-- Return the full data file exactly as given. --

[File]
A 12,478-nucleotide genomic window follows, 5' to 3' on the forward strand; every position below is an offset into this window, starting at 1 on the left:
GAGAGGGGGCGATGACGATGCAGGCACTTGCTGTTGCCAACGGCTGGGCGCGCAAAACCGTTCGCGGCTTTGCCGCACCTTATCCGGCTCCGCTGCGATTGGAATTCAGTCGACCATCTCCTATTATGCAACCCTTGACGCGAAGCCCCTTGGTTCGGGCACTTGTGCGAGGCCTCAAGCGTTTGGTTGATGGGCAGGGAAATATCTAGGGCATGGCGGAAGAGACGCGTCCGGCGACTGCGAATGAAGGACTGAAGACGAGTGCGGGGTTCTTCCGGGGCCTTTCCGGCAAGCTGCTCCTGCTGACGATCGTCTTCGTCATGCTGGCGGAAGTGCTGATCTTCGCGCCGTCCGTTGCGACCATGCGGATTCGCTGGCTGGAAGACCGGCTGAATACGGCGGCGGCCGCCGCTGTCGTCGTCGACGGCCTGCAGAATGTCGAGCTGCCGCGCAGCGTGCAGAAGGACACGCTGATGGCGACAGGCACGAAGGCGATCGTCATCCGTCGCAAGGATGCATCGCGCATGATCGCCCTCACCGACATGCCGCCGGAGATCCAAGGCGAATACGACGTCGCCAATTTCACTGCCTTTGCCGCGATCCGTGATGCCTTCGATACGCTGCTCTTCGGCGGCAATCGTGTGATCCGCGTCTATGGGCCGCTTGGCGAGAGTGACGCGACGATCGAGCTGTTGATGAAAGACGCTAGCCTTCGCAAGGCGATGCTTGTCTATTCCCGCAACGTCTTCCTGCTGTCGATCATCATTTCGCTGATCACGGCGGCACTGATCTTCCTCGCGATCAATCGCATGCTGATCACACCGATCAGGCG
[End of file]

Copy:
A 12,478-nucleotide genomic window follows, 5' to 3' on the forward strand; every position below is an offset into this window, starting at 1 on the left:
GAGAGGGGGCGATGACGATGCAGGCACTTGCTGTTGCCAACGGCTGGGCGCGCAAAACCGTTCGCGGCTTTGCCGCACCTTATCCGGCTCCGCTGCGATTGGAATTCAGTCGACCATCTCCTATTATGCAACCCTTGACGCGAAGCCCCTTGGTTCGGGCACTTGTGCGAGGCCTCAAGCGTTTGGTTGATGGGCAGGGAAATATCTAGGGCATGGCGGAAGAGACGCGTCCGGCGACTGCGAATGAAGGACTGAAGACGAGTGCGGGGTTCTTCCGGGGCCTTTCCGGCAAGCTGCTCCTGCTGACGATCGTCTTCGTCATGCTGGCGGAAGTGCTGATCTTCGCGCCGTCCGTTGCGACCATGCGGATTCGCTGGCTGGAAGACCGGCTGAATACGGCGGCGGCCGCCGCTGTCGTCGTCGACGGCCTGCAGAATGTCGAGCTGCCGCGCAGCGTGCAGAAGGACACGCTGATGGCGACAGGCACGAAGGCGATCGTCATCCGTCGCAAGGATGCATCGCGCATGATCGCCCTCACCGACATGCCGCCGGAGATCCAAGGCGAATACGACGTCGCCAATTTCACTGCCTTTGCCGCGATCCGTGATGCCTTCGATACGCTGCTCTTCGGCGGCAATCGTGTGATCCGCGTCTATGGGCCGCTTGGCGAGAGTGACGCGACGATCGAGCTGTTGATGAAAGACGCTAGCCTTCGCAAGGCGATGCTTGTCTATTCCCGCAACGTCTTCCTGCTGTCGATCATCATTTCGCTGATCACGGCGGCACTGATCTTCCTCGCGATCAATCGCATGCTGATCACACCGATCAGGCG